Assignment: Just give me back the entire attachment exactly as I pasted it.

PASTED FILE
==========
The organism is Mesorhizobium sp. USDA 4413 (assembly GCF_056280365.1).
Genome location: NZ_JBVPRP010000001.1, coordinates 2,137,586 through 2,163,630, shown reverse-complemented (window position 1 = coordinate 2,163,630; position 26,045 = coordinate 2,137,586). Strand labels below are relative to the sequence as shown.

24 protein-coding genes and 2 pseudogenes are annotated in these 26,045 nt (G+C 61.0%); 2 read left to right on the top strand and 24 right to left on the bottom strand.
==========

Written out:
The organism is Mesorhizobium sp. USDA 4413 (assembly GCF_056280365.1).
Genome location: NZ_JBVPRP010000001.1, coordinates 2,137,586 through 2,163,630, shown reverse-complemented (window position 1 = coordinate 2,163,630; position 26,045 = coordinate 2,137,586). Strand labels below are relative to the sequence as shown.

24 protein-coding genes and 2 pseudogenes are annotated in these 26,045 nt (G+C 61.0%); 2 read left to right on the top strand and 24 right to left on the bottom strand.